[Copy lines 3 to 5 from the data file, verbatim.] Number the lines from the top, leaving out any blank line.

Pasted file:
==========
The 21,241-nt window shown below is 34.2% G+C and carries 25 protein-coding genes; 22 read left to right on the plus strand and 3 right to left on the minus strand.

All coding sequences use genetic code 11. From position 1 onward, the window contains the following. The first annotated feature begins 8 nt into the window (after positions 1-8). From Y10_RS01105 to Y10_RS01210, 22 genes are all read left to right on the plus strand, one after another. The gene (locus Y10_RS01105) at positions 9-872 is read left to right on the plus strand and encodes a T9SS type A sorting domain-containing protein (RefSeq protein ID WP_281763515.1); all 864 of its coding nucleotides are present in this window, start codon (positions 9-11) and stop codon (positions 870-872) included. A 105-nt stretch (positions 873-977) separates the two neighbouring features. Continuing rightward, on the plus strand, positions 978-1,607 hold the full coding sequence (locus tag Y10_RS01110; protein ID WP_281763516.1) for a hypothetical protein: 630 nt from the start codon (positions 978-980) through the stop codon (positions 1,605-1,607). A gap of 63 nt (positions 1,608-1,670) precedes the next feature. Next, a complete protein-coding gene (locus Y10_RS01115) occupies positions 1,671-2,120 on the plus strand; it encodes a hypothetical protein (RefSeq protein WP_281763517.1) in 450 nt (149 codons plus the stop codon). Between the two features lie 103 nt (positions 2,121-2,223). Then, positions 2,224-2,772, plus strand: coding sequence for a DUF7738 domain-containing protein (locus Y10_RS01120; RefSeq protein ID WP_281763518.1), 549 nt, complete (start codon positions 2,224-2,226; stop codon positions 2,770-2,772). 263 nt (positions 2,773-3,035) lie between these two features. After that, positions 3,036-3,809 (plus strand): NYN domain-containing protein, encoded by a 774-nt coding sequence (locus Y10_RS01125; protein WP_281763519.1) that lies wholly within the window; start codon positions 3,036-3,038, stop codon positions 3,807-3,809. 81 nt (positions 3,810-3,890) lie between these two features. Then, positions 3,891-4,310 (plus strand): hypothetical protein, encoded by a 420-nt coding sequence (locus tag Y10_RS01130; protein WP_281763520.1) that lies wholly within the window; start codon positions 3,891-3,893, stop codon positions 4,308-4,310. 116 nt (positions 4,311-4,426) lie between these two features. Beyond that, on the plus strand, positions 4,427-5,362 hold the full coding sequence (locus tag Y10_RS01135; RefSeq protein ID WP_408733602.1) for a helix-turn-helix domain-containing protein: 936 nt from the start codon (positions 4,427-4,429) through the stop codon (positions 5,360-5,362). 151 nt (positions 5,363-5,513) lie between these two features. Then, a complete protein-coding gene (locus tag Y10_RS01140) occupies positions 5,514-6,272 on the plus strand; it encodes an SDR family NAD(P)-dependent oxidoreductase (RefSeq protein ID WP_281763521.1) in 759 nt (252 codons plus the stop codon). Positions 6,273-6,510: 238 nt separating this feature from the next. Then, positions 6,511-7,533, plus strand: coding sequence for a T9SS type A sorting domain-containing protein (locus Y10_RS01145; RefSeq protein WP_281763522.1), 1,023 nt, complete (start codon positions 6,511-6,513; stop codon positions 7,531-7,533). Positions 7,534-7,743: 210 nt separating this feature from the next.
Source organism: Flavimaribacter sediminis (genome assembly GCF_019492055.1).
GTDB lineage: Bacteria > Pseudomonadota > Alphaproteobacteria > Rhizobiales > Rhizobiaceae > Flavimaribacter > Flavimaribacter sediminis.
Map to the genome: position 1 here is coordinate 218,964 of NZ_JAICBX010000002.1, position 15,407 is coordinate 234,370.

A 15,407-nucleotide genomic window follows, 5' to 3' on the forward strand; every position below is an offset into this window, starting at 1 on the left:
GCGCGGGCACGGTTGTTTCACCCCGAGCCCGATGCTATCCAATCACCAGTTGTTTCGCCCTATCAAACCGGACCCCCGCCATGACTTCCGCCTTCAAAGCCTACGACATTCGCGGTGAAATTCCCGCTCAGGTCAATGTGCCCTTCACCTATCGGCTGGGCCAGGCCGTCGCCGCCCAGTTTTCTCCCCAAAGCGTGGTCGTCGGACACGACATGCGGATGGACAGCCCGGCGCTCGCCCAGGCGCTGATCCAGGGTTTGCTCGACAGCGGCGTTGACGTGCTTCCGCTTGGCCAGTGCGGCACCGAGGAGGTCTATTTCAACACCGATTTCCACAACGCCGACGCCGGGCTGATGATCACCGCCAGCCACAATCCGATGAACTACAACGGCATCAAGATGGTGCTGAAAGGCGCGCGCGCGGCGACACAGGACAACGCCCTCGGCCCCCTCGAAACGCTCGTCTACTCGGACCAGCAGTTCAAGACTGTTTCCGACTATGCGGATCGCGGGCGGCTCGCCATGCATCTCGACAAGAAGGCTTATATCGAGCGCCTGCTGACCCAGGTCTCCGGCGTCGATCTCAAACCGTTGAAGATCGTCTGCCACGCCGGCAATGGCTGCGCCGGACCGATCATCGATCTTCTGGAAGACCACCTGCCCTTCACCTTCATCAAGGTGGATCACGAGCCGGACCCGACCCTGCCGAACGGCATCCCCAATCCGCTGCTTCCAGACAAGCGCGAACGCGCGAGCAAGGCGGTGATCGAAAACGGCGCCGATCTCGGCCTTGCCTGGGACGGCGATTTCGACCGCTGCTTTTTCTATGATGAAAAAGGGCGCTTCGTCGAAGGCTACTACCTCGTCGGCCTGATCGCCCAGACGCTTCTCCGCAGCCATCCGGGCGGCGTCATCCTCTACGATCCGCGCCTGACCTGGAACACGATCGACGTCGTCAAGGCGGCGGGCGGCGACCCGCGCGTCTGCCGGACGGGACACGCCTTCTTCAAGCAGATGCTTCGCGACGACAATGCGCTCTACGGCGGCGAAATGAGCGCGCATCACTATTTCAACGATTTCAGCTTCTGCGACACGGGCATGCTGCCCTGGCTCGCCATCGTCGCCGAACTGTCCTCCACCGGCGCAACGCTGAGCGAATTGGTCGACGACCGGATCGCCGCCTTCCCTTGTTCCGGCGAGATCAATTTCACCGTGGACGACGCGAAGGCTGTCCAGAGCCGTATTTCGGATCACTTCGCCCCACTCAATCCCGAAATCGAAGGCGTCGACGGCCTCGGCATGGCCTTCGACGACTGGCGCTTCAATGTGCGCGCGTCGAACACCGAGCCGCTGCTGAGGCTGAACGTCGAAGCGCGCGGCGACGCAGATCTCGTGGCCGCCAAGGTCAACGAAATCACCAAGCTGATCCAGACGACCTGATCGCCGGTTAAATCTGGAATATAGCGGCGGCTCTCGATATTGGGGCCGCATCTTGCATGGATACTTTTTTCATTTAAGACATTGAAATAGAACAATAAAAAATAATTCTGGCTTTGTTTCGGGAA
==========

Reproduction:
Source organism: Flavimaribacter sediminis (genome assembly GCF_019492055.1).
GTDB lineage: Bacteria > Pseudomonadota > Alphaproteobacteria > Rhizobiales > Rhizobiaceae > Flavimaribacter > Flavimaribacter sediminis.
Map to the genome: position 1 here is coordinate 218,964 of NZ_JAICBX010000002.1, position 15,407 is coordinate 234,370.